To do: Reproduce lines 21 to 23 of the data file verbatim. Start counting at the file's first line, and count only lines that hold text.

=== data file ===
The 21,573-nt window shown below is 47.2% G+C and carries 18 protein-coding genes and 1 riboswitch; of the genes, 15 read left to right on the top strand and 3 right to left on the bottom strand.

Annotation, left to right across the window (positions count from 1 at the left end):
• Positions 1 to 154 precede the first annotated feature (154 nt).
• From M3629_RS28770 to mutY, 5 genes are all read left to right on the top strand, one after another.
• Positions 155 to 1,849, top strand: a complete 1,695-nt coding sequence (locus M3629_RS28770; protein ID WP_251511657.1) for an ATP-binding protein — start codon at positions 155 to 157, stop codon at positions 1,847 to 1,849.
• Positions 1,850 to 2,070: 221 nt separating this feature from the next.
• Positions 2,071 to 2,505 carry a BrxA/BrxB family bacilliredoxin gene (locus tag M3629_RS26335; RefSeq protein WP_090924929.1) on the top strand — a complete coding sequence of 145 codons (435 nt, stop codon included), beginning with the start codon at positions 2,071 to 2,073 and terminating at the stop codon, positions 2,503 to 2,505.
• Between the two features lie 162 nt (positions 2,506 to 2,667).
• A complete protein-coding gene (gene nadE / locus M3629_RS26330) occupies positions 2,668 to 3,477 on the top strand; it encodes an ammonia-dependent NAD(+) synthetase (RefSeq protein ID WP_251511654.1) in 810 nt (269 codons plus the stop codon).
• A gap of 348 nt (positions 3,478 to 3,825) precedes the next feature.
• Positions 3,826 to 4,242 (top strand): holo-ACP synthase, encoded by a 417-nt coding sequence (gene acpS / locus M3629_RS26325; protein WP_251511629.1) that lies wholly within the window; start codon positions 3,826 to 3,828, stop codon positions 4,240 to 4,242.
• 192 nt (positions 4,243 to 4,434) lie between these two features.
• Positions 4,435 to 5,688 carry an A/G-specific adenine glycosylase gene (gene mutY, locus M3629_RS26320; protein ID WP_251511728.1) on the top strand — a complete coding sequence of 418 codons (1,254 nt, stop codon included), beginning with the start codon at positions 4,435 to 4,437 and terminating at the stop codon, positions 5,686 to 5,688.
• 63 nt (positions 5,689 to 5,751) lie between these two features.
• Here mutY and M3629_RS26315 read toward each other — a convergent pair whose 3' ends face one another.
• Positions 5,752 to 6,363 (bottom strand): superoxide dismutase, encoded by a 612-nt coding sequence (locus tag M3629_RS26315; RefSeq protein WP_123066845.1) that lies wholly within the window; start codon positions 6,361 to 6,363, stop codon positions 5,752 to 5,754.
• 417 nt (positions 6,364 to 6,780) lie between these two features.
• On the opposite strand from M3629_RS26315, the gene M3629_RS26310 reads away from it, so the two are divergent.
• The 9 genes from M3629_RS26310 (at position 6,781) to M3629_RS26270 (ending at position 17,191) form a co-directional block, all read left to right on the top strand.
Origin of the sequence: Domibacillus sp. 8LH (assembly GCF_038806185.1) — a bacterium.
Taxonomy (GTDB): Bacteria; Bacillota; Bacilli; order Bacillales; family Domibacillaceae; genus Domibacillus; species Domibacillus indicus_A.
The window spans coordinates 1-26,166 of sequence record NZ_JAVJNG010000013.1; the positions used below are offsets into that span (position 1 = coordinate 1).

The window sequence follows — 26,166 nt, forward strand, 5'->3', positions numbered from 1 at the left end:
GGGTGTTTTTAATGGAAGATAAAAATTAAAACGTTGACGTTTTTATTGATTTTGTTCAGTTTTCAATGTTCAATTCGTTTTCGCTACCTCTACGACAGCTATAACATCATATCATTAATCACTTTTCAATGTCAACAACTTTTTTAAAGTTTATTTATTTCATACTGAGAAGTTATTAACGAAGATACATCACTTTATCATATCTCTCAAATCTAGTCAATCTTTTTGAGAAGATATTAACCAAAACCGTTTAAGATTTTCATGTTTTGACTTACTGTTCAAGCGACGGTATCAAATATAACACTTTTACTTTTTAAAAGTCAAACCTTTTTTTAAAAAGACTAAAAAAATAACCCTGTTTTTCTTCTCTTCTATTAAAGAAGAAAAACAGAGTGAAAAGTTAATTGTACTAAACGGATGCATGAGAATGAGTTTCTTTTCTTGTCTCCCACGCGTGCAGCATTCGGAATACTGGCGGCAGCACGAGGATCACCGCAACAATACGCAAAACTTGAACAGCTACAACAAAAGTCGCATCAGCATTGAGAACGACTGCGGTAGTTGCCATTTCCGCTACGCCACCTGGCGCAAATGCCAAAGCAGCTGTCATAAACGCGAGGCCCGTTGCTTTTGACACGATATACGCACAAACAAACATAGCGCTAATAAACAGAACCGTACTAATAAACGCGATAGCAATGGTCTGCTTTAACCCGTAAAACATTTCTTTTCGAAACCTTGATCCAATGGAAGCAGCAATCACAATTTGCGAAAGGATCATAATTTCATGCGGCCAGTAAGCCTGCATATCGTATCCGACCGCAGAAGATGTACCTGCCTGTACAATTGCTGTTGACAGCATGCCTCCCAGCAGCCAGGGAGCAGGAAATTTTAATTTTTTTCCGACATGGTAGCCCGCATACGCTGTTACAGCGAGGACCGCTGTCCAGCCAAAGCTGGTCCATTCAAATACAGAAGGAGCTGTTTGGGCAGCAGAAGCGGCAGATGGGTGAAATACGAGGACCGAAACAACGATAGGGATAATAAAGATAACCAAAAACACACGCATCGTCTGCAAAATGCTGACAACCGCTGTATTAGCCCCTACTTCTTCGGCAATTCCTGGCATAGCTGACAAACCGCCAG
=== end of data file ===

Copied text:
Taxonomy (GTDB): Bacteria; Bacillota; Bacilli; order Bacillales; family Domibacillaceae; genus Domibacillus; species Domibacillus indicus_A.
The window spans coordinates 1-26,166 of sequence record NZ_JAVJNG010000013.1; the positions used below are offsets into that span (position 1 = coordinate 1).

The window sequence follows — 26,166 nt, forward strand, 5'->3', positions numbered from 1 at the left end: